How Scammers Stole $10M from the Credit Cards of 1.3M Americans

How Scammers Stole $10M from the Credit Cards of 1.3M Americans

The Federal Trade Commission has filed charges in relation to the $10 million credit card scam that we first learned about a month and a half ago, we learn from the New York Times. The NYT article tells us that the charges against the bogus companies set up to facilitate the fraudulent transactions were filed back in March, three months before the FTC announced the scam in a press release.

It was a very elaborate scheme, involving more than 16 dummy corporations the scammers had set up in various Eastern European and Central Asian countries, including Lithuania, Estonia, Latvia, Bulgaria, Cyprus and Kyrgyzstan. The criminals then opened up more than 100 merchant accounts in the U.S. to process the payments. In order to do so, however, they had to convince the processing banks that their business was legitimate. Here is how they did that, according to the NYT:

[F]alse storefronts were set up on the Web, pretending to sell electronics or office supplies, in case a bank investigated.

The perpetrators also rented a street address from a company that provided that service and had their mail forwarded to another company that scanned and forwarded it a second time as e-mail, the suit says.

Once the merchant accounts were operational, the criminals started to charge small amounts to credit and debit card accounts whose information they had stolen. Most of the charges were for $9, although the amounts could be as low as $0.20 and as high as $10, according to Steven M. Wernikoff from FTC’s Midwest Region Office.

The criminals succeeded in stealing so much money mostly because the small individual charges either went unnoticed by many of their victims or they simply didn’t bother to dispute them.

Yet, with so many fraudulent transactions, complaints were bound to pile up and eventually the FTC received more than 1,000 of them. Interestingly, there “were more complaints about the 20-cent charges because they looked really odd,” according to Wernikoff.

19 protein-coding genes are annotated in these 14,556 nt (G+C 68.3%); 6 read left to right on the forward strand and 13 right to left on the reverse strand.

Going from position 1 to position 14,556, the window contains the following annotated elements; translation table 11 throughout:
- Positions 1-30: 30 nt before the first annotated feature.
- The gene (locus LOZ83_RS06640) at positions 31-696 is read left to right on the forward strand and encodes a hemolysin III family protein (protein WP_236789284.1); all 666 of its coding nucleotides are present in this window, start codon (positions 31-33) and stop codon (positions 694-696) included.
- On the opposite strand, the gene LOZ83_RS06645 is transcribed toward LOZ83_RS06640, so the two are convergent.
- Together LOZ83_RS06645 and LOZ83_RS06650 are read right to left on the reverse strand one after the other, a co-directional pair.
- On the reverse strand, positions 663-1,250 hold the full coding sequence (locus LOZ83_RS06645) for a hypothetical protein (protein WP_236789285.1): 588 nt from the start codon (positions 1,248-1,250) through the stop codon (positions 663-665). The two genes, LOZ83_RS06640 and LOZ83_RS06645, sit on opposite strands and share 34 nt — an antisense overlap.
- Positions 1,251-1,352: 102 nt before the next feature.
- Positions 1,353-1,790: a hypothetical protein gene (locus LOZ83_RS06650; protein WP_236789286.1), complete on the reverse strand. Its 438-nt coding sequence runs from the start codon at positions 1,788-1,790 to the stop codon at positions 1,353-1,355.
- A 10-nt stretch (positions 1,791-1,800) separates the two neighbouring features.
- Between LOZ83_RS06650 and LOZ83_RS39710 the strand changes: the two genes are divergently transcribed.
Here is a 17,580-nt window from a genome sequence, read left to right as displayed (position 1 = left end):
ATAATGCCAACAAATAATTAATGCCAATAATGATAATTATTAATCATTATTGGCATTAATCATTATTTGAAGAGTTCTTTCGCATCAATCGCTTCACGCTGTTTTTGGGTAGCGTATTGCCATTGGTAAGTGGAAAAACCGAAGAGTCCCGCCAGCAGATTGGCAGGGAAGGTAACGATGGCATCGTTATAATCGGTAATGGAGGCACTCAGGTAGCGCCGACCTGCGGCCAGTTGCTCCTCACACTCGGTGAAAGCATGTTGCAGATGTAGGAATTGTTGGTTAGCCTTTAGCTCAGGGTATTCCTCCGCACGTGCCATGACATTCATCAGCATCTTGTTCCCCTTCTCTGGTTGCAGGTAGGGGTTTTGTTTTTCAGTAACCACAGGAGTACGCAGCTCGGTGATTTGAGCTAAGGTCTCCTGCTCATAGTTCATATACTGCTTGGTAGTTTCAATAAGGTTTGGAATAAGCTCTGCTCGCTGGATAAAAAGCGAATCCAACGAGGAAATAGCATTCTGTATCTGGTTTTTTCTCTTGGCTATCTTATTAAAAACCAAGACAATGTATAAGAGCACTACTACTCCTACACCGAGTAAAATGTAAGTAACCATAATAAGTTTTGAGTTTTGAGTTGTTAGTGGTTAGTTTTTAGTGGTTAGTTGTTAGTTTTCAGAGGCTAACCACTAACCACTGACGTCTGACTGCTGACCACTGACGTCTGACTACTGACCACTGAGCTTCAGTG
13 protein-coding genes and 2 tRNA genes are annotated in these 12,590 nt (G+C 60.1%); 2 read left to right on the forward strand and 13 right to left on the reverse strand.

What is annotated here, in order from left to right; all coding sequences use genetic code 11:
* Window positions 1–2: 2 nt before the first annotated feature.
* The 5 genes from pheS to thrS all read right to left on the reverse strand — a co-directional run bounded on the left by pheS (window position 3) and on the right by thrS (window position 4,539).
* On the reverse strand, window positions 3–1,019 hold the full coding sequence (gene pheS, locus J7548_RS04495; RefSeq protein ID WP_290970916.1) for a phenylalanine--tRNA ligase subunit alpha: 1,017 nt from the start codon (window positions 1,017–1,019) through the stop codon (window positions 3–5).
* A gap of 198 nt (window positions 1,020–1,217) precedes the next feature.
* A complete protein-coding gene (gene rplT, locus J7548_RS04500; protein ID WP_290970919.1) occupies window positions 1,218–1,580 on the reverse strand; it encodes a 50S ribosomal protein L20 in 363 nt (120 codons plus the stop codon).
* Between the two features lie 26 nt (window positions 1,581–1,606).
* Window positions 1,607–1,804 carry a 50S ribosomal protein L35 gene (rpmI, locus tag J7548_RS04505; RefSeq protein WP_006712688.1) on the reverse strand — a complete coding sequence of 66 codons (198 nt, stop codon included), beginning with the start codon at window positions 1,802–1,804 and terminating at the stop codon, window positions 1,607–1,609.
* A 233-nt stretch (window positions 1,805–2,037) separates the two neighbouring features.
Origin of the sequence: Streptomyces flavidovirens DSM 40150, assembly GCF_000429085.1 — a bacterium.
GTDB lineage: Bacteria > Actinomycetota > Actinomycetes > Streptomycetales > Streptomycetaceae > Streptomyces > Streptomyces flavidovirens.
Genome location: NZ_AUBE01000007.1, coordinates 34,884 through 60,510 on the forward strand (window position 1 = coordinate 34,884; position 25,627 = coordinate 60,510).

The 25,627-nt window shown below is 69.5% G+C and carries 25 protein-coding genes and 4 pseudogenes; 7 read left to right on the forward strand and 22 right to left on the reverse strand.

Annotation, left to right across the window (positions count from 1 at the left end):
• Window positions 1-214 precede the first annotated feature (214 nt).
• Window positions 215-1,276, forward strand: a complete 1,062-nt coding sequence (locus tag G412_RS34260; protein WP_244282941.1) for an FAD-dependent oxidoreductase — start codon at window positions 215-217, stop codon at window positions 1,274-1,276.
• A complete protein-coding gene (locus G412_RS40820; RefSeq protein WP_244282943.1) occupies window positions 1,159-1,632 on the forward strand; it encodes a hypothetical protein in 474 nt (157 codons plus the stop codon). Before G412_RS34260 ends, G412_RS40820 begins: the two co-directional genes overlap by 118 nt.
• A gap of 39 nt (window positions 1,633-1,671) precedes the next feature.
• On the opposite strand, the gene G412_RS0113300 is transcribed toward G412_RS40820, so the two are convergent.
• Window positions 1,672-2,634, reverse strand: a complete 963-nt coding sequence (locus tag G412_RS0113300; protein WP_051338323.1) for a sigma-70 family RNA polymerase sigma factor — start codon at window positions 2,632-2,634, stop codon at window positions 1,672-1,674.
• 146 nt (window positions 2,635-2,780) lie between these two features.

The FTC’s investigation lasted for nine months, however the identities of the individuals who masterminded the scam are still unknown. No one is defending the companies in this law suit either. Less than $100,000 has been recovered so far from the U.S. assets of the false companies. The FTC hopes to recover some of the money transferred abroad, but it is unlikely that it will meet with much success there.

Apart from its sheer scale, the most striking thing about this scam is the discipline and patience with which it was executed. The criminals had detailed understanding of how the credit card processing system operated, had identified its vulnerabilities and knew how to exploit them. It must have taken them months just to lay down the groundwork of setting up U.S. corporations and opening up e-commerce websites and merchant accounts for them. They must have known that eventually the whole thing would be found out, but that it would take months for it to happen. In the mean time they managed to steal money from 1.3 million people. This must be some kind of a record, but I’m also wondering if we have learned the full extent of the scam. Take a look at your January statement. Maybe you’ll see a $0.20 transaction from Link Services or Site Management.

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